All of these automotive collisions resulted in a spine full of damage and disorder. There are bone spurs, nerve damage, compressed and compromised spinal cord, etc. etc. etc. The sum and total of all this is that I am now imprisoned in a body that will not allow me freedom. Oh I am richly blessed. I could have been hurt so much worse, or I could be dead. I AM blessed. Yet for the rest of my life I will have to plan and balance my life ever so carefully. I have about a dollar's worth of energy and there is no pushing beyond that limit.
You may have switched away from this point thinking, "What is her point?" My point is that absolutely no prison can restrain your spirit, soul, the essence of your self. My body does not take me as far and as busily as I would like it to take me. Yet at the same time, my mind gives me freedom.
Two of my "Sheroes" in life are humans that others might discount as having no validity. They might be called INvalids. One has Multiple Sclerosis so badly that she can't function at all for herself. She is totally in bed, can speak, think, but has no abilities beyond this. She had her caregiver buy her a white board. Daily she has a friend or caregiver list friends of hers that are struggling, and what the struggle is that they are having. She calls herself a "Prayer Warrior." Her life is certainly not INvalid. Her spirit still soars!
Another story that touched my heart was about a friend going to visit an elderly friend in a care center. The old lady was inching her way out of life, bound to a bed, unable to perform any of the daily tasks of self care that most of us take for granted.
The young lady was sad thinking of this brilliant, multi-faceted, talented, lady now confined solely to bed. To make matters worse, it was the Christmas season and this woman was a devout Christian.
Approaching the old woman in the bed the young lady bent and kissed her age worn cheek. She couldn't think of one positive thing to say.
The room was dingy, and dark. There was a tiny Christmas tree placed carefully on a table so that the old lady could see it. There were no ornaments, and just a few little white lights.
The old lady took the hand of the younger lady. "Sit down my dear." The old lady managed to make a bit of room on the small bed for her friend.
"I just want to tell you how grateful I am for my blessings."
The young woman again looked around at the dingy, dark room. She thought of all the people this lovely lady had served. She thought of the parties at her beautiful well-furnished home. It seemed so cruel that her life had come to this kind of an end.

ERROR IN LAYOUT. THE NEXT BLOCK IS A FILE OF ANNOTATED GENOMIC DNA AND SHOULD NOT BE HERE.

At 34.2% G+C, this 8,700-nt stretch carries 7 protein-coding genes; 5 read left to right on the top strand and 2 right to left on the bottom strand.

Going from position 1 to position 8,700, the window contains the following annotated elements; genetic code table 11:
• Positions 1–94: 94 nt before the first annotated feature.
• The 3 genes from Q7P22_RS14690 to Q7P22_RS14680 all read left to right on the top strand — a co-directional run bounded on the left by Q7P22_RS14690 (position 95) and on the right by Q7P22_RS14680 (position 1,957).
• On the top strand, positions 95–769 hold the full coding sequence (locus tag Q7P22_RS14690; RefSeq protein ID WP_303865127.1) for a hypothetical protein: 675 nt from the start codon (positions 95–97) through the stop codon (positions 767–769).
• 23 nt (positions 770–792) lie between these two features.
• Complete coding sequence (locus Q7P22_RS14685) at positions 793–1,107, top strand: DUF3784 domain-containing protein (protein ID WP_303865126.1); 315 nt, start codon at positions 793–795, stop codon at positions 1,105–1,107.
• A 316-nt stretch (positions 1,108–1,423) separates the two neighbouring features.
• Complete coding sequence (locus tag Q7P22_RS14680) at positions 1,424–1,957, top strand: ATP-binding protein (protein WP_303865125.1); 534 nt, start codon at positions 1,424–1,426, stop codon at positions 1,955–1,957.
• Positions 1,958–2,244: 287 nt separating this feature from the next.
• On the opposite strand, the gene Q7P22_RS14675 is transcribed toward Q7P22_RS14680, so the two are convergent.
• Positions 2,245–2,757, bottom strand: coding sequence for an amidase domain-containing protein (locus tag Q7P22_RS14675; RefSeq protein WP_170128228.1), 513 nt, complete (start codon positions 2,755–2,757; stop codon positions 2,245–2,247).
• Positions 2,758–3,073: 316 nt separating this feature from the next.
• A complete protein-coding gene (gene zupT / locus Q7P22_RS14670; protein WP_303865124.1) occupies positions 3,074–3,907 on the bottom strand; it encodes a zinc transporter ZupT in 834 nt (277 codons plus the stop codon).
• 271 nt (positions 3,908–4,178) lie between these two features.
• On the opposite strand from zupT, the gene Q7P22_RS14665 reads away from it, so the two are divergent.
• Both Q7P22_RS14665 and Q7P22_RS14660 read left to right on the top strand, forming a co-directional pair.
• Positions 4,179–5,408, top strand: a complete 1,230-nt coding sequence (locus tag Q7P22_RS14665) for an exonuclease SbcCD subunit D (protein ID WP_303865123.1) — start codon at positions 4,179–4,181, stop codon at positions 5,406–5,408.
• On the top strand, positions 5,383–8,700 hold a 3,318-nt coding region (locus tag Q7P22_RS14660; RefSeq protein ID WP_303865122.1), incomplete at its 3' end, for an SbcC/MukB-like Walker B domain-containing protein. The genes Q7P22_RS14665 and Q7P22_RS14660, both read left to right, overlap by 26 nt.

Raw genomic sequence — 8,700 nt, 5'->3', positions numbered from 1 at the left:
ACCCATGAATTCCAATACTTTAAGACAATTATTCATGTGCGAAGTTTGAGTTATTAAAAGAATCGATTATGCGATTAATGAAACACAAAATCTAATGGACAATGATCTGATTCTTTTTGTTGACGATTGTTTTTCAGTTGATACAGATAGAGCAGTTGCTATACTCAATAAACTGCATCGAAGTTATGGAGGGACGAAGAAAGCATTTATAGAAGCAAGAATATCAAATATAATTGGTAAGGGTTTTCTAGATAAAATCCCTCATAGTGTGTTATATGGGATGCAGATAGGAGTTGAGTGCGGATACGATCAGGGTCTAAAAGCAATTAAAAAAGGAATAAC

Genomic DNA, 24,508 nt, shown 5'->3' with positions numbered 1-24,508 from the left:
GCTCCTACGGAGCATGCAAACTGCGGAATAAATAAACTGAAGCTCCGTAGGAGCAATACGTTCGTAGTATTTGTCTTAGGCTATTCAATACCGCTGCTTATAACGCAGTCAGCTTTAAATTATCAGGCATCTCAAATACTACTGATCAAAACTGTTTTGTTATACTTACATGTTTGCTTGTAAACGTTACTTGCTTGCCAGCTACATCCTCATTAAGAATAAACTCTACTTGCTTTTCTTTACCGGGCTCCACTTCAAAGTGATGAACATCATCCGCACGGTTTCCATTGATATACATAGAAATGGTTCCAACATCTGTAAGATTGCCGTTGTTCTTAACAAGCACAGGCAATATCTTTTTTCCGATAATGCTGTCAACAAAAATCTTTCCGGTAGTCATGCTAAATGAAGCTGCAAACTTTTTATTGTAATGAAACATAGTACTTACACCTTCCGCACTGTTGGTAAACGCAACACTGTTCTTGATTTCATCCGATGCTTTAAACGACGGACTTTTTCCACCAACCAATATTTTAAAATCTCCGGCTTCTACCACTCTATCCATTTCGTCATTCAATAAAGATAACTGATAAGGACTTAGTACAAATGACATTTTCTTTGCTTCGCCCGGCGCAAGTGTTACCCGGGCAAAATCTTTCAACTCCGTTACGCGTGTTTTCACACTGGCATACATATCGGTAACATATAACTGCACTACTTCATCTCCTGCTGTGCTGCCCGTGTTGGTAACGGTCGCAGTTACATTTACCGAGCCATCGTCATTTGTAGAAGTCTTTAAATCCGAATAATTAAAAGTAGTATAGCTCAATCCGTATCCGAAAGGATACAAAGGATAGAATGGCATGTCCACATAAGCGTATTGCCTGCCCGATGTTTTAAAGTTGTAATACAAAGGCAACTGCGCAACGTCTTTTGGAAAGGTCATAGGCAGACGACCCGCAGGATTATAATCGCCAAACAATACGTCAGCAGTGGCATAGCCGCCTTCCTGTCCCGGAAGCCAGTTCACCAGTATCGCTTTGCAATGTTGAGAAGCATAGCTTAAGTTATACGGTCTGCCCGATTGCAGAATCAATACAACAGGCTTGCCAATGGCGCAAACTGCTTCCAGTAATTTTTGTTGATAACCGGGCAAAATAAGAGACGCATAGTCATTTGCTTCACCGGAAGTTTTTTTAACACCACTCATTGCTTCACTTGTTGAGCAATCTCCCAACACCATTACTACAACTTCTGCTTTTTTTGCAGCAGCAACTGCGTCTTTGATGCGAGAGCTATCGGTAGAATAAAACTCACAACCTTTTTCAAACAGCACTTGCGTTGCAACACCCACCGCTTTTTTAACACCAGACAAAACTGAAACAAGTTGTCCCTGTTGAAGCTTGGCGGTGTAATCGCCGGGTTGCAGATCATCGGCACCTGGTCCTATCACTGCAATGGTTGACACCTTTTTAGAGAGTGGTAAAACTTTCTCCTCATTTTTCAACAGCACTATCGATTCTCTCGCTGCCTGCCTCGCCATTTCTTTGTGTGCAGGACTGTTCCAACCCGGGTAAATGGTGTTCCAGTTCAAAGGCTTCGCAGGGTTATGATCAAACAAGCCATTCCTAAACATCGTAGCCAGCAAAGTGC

The older lady said, "When I was young I was always so busy. First it was getting through college, then it was having a husband, bearing and raising children, participating in PTA, Church service in many capacities. I was involved in many neighborhood committees, and always volunteered with the community voting booths."
"I always prayed so quickly that I wasn't certain if the Lord could even hear me." The old lady sighed softly. A tiny tear trickled down her face. "Now I spend all day, and most of the night speaking to my Lord. I'm so grateful for this sacred time of preparation to meet Him again."
I did embellish on these stories, but they are true stories that have touched and changed my life for good.
I used to think of my life in terms of "Good days," and "Bad Days." I loathed and despised the idea of giving my life away to even an hour or two of "Bad Day."
One day the inspiration came. Not "Bad Days," but "Quiet Days." On a "Quiet Day," I may just sleep most of the day, praying as I awaken, and praying as I sleep. I may speak on the telephone to those I love. I may write a note or letter to a friend. There are ever so many wonderful things that I can do on a "Quiet Day." I have made a list of activities that I CAN participate in on "Quiet Days." I make it a personal quest to focus on the things that I CAN DO, instead of the things that I CAN'T!
Jail, prison...there are so many things that can feel restrictive, as though they cut of our freedom of choice. My ultimate goal in life is to not let the prison of my body or mind keep my spirit from soaring, high, and bright!